US Farmland values sliding in most states

Until two years ago, United States farmland values had been on the rise since 1953 at an average yearly increase of about 13 percent. But, according to recent Agriculture Department figures, only 11 states posted land-value gains in 1982; Texas, California, Virginia, North Carolina, Florida, and six New England states.

Up until April 1983, the worst decline in land values -- due to high interest rates and low farm income -- was felt in the Corn Belt. Here, Indiana, Iowa, and Missouri showed decreases of about 13 percent.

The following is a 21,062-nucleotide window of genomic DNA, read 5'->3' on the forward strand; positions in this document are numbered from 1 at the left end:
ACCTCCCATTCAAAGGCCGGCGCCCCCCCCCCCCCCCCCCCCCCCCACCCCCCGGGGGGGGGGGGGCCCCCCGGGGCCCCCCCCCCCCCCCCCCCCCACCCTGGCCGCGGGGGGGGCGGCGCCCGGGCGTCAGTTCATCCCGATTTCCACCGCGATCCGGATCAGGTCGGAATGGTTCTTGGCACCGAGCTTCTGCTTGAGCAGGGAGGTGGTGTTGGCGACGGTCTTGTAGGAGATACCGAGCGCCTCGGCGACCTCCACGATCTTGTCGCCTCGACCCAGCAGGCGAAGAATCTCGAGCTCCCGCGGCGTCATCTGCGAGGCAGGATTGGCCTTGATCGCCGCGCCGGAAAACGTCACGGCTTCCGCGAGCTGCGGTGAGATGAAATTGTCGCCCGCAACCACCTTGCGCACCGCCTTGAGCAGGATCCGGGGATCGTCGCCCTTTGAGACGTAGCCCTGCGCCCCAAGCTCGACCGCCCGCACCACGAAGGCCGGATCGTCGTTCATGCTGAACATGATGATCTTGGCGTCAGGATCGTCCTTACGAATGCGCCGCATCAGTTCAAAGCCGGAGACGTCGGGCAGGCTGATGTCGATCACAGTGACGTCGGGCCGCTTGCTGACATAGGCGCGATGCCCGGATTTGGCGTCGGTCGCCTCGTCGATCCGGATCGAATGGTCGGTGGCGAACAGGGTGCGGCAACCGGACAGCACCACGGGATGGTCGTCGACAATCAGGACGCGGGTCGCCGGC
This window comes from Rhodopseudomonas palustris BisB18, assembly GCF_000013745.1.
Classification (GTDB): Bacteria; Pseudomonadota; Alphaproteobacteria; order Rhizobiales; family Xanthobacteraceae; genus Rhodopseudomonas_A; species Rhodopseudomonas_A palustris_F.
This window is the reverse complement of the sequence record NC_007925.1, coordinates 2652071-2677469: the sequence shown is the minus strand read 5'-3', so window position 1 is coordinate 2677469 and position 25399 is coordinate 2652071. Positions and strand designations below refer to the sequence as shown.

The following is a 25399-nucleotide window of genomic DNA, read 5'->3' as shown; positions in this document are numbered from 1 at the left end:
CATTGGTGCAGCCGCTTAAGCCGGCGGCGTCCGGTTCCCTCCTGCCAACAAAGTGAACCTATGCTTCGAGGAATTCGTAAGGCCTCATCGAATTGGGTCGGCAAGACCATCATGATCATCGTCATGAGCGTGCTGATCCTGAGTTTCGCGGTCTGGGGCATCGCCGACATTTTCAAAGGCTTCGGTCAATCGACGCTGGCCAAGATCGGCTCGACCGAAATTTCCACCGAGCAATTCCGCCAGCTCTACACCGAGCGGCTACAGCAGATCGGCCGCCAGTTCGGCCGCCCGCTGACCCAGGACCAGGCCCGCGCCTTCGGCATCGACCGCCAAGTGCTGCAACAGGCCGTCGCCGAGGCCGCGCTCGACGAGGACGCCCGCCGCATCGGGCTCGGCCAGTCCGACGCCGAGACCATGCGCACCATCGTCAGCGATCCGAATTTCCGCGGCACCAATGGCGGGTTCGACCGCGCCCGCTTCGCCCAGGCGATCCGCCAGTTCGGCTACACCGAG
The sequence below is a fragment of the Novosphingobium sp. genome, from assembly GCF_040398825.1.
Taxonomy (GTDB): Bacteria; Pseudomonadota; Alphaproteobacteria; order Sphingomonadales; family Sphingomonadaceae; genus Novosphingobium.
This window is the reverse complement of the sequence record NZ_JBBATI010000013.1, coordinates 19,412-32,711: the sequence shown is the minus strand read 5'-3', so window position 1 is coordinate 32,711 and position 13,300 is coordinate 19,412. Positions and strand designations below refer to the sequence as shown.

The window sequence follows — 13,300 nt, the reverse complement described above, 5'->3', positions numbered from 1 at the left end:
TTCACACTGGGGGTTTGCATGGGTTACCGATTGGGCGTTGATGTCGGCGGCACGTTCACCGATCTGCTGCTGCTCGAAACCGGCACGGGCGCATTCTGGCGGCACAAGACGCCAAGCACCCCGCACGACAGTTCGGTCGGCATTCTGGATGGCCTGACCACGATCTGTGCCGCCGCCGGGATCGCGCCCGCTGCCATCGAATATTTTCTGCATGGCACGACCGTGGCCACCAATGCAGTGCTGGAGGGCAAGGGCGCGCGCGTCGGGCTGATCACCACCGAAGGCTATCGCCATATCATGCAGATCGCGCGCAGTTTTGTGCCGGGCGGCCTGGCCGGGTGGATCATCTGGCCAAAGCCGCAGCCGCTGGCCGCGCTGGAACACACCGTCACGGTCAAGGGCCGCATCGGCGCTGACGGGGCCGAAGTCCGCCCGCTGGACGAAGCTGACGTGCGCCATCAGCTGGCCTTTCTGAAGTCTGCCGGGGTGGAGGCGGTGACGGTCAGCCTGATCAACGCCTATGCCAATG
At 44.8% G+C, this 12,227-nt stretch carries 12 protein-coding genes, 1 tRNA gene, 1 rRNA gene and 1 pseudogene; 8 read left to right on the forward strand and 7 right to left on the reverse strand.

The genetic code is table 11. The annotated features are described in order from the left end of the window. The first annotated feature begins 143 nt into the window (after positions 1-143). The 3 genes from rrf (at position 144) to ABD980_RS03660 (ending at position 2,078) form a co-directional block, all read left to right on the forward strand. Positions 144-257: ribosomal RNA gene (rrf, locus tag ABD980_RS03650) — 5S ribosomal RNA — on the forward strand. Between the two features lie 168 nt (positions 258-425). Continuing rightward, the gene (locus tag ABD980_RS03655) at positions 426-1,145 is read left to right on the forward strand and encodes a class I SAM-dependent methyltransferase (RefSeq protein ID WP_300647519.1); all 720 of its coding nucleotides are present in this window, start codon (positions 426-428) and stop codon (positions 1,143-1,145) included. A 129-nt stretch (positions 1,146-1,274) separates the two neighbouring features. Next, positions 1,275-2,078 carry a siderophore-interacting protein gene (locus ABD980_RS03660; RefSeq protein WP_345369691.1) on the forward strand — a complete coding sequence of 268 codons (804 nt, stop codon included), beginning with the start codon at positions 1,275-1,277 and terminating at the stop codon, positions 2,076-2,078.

Big losers, the department's Economic Research Service says, are farmers who purchased land in 1981-82 at high interest rates. The average acre of US farmland is now valued at $744, compared with $789 last year and $795 in 1981.

About these ads
Sponsored Content by LockerDome

We want to hear, did we miss an angle we should have covered? Should we come back to this topic? Or just give us a rating for this story. We want to hear from you.

Loading...

Loading...

Loading...

Save for later

Save
Cancel

Saved ( of items)

This item has been saved to read later from any device.
Access saved items through your user name at the top of the page.

View Saved Items

OK

Failed to save

You reached the limit of 20 saved items.
Please visit following link to manage you saved items.

View Saved Items

OK

Failed to save

You have already saved this item.

View Saved Items

OK